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    ABSTRACT: We determined an in vivo response of NK cells in young and old rats towards the suppressive effect of stress. Stress was developed by isolating rats in separate cages, but control littermates were kept together. Animals were subjected to stress for 7 days, and alterations of NK cell activities were examined in the spleen, peripheral blood (PB) and bone marrow (BM). The results showed that old rats subjected to stress had a remarkable decrease in splenic and PB-NK activity compared to old control rats, concomitant with a highly increased level of NK cell activity in BM. Suppression of the lytic activity in the spleen of stressed old rats was correlated with a decrease in the percentage of conjugate formation between splenic NK cells and target tumour cells. In contrast, stressed young rats demonstrated relatively unchanged activity of NK cells examined in different tissues compared to age-matched controls. We concluded that old animals are more sensitive to the suppressive effect of stress compared to young ones, and the mechanism of this suppression is probably due to the migration of large granular lymphocytes (LGL) from spleen and PB to other sites such as BM.
    Preview · Article · Apr 1987 · Immunology
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    ABSTRACT: C3H mice were injected subcutaneously (s.c.) with a tumorigenic dose (150 micrograms/mouse) of 3-methylcholanthrene (MC), followed by a 24-h injection and subsequent weekly injections of Corynebacterium parvum (CP) i.p. for a total of 100 days. Basal and CP-augmented NK cell activities were measured in controls and treatment groups during pre-tumor and tumor development stages. Basal NK activity in spleen, peripheral blood and lung tissue was enhanced by CP, but was suppressed by MC. A resulting transient MC induced suppression of splenic NK activity at 10 days was partially restored and sustained by CP treatment and immunosuppression was again observed in tumor-bearing compared to control mice. Mice treated with MC alone showed a higher tumor incidence than animals treated with MC + CP at 45-60 days, while there was no difference in tumor incidence in these two treatment groups at 100 days post injection. The mechanism of the observed transient immunosuppression induced by MC appears to be related to an early toxic effect on large granular lymphocytes (LGL) which was decreased at 10 days and again at 100 days in tumor-bearing mice. Although MC did not appear to exert an effect on effector:target cell conjugate formation, an early suppression in the lytic activity of LGL, may have predisposed the animal to malignant transformation of susceptible cells at the site of MC injection.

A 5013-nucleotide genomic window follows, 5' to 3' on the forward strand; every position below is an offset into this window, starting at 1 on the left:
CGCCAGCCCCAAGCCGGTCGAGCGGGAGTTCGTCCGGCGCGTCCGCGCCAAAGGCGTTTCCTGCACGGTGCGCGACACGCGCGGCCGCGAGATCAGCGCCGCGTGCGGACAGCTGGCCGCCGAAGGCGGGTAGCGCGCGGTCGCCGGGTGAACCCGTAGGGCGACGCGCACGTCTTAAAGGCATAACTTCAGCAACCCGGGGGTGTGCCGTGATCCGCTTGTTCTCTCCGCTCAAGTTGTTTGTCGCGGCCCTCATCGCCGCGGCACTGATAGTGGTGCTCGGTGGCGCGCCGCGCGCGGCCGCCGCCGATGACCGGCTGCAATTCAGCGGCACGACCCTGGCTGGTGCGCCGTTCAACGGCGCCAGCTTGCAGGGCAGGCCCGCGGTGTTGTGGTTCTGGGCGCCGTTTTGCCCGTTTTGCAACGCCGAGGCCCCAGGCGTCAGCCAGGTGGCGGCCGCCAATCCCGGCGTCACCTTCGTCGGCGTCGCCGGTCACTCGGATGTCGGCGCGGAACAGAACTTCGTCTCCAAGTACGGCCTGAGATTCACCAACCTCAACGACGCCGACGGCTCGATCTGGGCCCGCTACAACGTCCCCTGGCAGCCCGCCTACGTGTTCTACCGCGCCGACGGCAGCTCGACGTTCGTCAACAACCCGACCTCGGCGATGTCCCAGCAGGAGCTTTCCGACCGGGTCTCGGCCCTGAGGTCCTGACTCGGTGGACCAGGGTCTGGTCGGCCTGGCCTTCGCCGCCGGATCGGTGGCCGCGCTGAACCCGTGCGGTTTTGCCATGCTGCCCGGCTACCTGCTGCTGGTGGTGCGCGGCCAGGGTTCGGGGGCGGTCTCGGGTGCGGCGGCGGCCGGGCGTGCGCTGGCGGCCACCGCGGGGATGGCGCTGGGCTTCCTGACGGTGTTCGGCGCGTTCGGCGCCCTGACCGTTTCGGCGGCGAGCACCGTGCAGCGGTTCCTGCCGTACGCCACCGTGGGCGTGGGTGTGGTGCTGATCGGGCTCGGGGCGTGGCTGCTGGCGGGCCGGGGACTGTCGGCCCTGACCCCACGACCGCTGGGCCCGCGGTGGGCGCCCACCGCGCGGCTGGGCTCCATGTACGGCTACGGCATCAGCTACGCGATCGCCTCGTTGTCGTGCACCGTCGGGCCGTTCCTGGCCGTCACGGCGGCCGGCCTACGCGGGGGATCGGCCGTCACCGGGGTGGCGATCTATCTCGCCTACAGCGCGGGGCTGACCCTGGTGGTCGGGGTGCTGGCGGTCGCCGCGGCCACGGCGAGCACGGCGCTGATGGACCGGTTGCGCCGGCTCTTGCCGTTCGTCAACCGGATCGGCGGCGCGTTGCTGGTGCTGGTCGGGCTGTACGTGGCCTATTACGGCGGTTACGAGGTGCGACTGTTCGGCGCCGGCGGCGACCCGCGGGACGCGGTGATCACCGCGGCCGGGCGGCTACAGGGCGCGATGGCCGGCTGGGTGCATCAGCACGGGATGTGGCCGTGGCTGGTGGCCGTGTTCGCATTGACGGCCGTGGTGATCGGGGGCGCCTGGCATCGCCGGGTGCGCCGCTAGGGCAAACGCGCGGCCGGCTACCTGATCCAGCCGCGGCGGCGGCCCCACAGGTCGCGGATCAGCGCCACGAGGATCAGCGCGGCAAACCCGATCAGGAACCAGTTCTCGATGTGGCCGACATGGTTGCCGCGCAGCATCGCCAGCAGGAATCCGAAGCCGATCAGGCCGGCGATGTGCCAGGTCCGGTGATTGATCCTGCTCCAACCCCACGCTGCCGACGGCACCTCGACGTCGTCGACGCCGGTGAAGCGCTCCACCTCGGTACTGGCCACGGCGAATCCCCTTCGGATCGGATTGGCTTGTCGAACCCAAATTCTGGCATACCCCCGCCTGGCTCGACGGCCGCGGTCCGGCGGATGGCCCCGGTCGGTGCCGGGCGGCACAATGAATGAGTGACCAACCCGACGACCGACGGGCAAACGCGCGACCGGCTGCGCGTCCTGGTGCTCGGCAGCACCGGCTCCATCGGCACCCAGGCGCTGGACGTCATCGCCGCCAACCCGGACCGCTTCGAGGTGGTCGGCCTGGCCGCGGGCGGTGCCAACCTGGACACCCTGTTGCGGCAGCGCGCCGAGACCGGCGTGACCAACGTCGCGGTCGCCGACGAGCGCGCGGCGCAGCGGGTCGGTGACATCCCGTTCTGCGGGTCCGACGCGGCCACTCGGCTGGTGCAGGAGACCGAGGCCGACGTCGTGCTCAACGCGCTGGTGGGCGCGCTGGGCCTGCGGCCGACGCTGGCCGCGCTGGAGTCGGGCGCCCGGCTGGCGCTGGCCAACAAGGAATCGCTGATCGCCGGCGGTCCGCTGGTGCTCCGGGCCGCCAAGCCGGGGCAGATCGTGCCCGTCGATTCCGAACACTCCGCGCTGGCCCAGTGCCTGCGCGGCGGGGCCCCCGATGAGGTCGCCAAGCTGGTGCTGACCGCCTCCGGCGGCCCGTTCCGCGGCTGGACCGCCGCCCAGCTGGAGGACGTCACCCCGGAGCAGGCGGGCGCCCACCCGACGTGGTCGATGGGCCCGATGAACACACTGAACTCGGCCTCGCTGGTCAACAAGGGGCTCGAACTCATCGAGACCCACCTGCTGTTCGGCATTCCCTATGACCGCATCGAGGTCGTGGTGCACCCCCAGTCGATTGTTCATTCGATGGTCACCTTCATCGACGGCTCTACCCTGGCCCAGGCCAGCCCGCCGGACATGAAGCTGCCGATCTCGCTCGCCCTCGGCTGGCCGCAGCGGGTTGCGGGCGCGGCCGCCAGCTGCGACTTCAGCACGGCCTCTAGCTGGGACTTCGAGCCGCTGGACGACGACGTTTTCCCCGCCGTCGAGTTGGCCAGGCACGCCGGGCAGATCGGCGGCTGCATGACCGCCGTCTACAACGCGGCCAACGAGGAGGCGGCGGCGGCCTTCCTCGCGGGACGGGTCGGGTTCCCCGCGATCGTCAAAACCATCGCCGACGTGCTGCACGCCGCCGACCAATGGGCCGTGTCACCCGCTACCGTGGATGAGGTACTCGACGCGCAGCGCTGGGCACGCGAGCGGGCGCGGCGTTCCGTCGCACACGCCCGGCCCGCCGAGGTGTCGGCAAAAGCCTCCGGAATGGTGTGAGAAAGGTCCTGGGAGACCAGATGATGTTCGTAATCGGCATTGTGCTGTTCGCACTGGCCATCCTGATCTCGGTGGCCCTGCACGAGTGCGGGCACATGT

No preview · Article · Feb 1987 · International Journal of Immunopharmacology
  • M Ghoneum · F Salem · S.-S.T. Shum · L Perry · G Gill
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    ABSTRACT: Lymphophagocytosis by nonlymphoreticular neoplasms has been observed. Twenty cancer patients having either adenocarcinoma or epidermoid carcinoma were the subjects of our study. Malignant cells were found to phagocytize autologous lymphocytes, polymorphonuclear cells (PMNs) and red blood cells (RBCs). Papanicolaou smears from cancer patients revealed that 30% (6/20) of the patients had phagocytic malignant cells in situ, the mean phagocytosis for this group was 3.7%. Different cellular elements showed differences in their susceptibility towards phagocytic activity of tumor cells: 2.6% for lymphocytes, 0.7% for PMNs and 0.4% for RBCs. The patients having phagocytic malignant cells showed complete absence of monocytes in their peripheral blood. In contrast, other patients had peripheral blood monocyte percentages within the limits of control values (7.2). However, there was no correlation between development of phagocytic activity of malignant cells and age and sex of patients or type of tumor. This study further confirms that phagocytic activity of nonlymphoreticular neoplasms is a general phenomenon which can be directed against erythroid elements. In addition, we have demonstrated that these tumor cells also phagocytize autologous leukocytes.
    No preview · Article · Feb 1987 · Natural immunity and cell growth regulation
  • M Ghoneum · G Gill · L Perry

    No preview · Article · Dec 1986 · The Laryngoscope